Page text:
I was reading in Numbers the other day and came across the story of Moses bringing water from a rock for the Israelites to drink. Maybe you know it?
But after the water had miraculously poured from out of the side of the rock and everyone had been able to drink, there was a bit of fallout at the end of the story. In Numbers 20:12 God said to Moses and Aaron 'Because you did not trust in me enough to honour me as holy in the sight of the Israelites, you will not bring this community into the land I give them.'
At first glance reading through this text again my thought was "Whoa...harsh"! I mean, Moses really just hit the rock a couple of times instead of speaking to it as the Lord instructed.
No, it wasn't EXACTLY what God asked him to do...and yes, it was a little MELODRAMATIC. But ban both him and Aaron from entering the promised land for that? It really does seem extreme.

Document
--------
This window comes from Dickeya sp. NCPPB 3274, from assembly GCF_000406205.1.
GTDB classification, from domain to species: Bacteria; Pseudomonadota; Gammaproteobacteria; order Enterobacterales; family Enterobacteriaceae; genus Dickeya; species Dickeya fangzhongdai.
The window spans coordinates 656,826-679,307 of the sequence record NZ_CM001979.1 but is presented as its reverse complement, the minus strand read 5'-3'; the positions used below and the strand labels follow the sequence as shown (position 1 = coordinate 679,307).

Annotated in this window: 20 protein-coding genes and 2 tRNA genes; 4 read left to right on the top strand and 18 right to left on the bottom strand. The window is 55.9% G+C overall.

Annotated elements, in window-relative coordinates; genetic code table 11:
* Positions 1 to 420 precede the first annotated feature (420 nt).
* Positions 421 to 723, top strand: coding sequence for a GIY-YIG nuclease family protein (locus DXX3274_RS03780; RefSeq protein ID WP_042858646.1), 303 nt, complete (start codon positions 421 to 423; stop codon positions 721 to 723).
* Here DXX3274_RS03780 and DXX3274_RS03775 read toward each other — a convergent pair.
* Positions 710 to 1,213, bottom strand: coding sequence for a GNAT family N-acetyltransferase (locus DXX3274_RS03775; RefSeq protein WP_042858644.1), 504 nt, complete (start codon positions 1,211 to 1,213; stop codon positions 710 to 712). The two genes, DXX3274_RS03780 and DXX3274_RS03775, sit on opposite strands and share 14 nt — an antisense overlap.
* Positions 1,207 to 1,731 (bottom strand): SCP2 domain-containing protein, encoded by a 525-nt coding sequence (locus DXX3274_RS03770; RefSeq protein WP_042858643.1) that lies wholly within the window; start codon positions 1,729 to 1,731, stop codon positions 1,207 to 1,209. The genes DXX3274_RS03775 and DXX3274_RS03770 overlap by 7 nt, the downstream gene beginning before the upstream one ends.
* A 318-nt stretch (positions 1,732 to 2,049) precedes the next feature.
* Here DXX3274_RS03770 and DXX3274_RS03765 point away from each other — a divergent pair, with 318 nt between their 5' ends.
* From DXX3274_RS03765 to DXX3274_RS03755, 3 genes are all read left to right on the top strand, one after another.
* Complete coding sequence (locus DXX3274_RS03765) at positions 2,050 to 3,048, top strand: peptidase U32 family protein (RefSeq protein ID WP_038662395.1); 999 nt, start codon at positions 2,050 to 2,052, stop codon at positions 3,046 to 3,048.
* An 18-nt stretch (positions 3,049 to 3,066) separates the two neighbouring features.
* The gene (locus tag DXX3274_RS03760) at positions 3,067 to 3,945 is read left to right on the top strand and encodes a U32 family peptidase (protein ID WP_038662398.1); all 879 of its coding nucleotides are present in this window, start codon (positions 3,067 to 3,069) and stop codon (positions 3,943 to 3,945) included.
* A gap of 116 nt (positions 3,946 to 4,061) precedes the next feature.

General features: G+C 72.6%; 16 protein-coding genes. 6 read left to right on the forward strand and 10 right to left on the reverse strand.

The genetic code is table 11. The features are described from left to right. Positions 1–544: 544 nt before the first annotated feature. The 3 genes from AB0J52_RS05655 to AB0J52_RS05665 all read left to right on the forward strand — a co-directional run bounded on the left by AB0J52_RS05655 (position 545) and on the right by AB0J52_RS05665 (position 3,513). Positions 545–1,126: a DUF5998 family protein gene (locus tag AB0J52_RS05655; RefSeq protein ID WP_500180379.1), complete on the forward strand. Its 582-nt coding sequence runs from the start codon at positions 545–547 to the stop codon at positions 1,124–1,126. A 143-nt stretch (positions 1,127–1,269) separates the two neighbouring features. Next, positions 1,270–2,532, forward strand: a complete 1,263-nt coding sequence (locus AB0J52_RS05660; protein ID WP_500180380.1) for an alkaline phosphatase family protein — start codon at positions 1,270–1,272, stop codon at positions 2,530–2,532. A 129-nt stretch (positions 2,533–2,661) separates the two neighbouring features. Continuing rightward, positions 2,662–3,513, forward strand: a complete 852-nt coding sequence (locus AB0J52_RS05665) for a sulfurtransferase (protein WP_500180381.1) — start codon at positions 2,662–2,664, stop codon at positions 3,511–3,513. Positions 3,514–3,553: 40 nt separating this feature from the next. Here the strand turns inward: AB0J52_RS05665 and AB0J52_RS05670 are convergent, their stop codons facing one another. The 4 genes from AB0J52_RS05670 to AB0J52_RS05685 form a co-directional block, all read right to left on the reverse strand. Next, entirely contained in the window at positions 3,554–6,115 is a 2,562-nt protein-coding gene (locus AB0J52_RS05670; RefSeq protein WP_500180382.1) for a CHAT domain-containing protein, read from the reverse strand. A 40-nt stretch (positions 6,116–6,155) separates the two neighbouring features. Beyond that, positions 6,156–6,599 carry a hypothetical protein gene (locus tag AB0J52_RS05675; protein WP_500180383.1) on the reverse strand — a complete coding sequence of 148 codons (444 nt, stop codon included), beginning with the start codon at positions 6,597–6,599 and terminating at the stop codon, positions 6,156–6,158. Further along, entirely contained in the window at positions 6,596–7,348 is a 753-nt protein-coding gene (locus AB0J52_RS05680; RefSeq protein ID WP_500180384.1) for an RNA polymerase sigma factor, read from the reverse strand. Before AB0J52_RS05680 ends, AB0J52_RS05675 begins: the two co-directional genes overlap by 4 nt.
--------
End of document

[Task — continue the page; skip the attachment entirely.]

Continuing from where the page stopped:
So there must be another message here...of course. A message about leadership and the weight of it - the incredible responsibility a leader carries to model an appropriate example for those that he/she leads. I say that because of one phrase...'you did not trust me enough to honour me as holy in the sight of the Israelites.'
'You're making me look bad you guys! I gave you simple instructions and you blew it. You made it sound like YOU were bringing water out of the rock.' ('Must we bring you water out of this rock?' vs. 10)
'Remember when you said that?'
'I thought so. See how you totally left me out of the equation there? You didn't bring the water did you?'
'No. That's right, so who did?'
'Me...right again! So ...sorry to tell you gents, but when you lead, you represent, and you have represented me poorly. So, no promised land for you!'
You know, I wish I had a nickel for every time we have been involved in having to help a leader through a misstep who felt they were being treated unfairly...who thought their 'steps to restoration' were too harsh.
"But it doesn't say anywhere in the Bible that I can't drink!" True. But having a few with a bunch of underage teenagers that you have been given the responsibility for leading...that's another story. I could give example after example but I won't. The fact is, leadership carries with it the weight of responsibility. And with that responsibility comes a heavier 'fine' if you will, when we fail to lead responsibly.
Aaron and Moses came to know this the hard way. Let's not repeat their failure. Let's learn from it.